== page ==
This was originally published on PAOO on September 13th, 2010.
Previously I have waxed, eloquently (at least by my lights). on the tax advantages of life insurance. The build up in value is tax deferred and if it is realized by the death of the insured, it is tax free. I also indicated that any complicated plan involving life insurance usually merits scrutiny, since frequently the actual point of the plan is make a sale.
The case of Gerlie V. Richard et ux TCM 2010-159 provides a cautionary tale. They received some life insurnace without having to go out of pocket in the first year. Apparently the commission on the policies ranged between 110% and 145% of the first year premium.
Eagle Financial Group, Inc, by some sort of wild coinidence a company owned by the agent who sold the policies, issued them a check in the amount of the first year's premium. They issued a recourse note in the amount of the premium advance to Eagle. There were, however, never any payments made on the note. The policies were cancelled in 2003 and Mr. Smith, the agent, was sued by Ohio National Insurance Co for "rebating".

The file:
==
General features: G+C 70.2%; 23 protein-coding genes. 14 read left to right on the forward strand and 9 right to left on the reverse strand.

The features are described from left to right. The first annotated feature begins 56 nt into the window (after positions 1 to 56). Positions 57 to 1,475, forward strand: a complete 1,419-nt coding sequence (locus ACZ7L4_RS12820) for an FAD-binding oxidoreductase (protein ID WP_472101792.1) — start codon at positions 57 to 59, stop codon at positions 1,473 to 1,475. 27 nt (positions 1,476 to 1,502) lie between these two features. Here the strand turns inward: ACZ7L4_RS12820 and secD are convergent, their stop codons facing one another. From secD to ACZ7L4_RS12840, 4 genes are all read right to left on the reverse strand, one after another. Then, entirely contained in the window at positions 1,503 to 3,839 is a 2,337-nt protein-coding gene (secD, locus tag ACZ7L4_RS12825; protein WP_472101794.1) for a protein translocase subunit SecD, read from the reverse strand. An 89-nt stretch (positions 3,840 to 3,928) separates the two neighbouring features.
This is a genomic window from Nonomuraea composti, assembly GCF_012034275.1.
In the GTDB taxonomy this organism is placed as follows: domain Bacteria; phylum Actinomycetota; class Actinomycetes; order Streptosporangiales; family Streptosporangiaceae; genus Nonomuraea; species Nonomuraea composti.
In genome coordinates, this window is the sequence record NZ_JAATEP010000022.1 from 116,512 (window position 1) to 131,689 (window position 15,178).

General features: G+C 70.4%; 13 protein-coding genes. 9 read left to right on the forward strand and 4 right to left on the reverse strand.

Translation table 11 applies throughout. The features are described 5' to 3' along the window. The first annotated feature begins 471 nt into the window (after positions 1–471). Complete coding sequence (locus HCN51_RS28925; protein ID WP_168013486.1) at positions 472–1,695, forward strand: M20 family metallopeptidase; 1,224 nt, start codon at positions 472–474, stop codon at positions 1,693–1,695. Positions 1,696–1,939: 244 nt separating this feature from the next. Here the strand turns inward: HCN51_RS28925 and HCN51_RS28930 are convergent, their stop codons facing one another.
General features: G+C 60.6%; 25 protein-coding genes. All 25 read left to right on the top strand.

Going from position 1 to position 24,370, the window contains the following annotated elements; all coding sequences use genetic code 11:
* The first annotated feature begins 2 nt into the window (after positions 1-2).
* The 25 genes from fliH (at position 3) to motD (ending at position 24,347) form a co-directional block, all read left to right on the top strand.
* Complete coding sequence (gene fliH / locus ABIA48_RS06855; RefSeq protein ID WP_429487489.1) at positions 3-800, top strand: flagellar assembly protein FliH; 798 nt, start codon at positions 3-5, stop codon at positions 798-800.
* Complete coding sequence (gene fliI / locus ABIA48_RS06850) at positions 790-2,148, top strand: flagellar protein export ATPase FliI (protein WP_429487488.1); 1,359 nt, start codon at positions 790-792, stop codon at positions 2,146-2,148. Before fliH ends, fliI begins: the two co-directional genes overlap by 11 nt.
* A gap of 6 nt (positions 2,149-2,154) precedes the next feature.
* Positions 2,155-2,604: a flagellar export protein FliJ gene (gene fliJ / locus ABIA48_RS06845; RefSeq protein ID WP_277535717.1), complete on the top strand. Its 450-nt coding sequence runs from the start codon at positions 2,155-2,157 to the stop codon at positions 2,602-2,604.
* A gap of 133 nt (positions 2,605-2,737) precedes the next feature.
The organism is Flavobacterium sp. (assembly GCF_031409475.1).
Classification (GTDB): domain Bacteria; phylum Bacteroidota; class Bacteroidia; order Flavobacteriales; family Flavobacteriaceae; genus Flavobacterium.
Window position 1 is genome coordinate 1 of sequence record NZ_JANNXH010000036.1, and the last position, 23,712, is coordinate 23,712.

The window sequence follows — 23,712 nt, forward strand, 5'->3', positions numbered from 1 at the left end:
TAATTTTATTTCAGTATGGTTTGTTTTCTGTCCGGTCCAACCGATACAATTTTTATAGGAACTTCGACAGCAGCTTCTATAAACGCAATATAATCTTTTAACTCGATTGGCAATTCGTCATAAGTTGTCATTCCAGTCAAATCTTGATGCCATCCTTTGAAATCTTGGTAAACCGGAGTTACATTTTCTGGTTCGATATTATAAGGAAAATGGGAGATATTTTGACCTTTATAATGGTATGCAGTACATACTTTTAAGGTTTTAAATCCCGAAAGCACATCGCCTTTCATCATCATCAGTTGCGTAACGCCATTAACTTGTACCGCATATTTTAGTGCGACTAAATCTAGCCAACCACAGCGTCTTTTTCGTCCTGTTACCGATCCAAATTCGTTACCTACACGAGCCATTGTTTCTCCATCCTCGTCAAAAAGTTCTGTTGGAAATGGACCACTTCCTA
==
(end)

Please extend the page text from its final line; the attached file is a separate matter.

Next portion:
Here is the cautionary part of the tale. The tax court ruled that the loan was not bona fide. Therefore, the Rickards were taxable on the rebate and owe $75,966 in income tax for 2001. Ouch.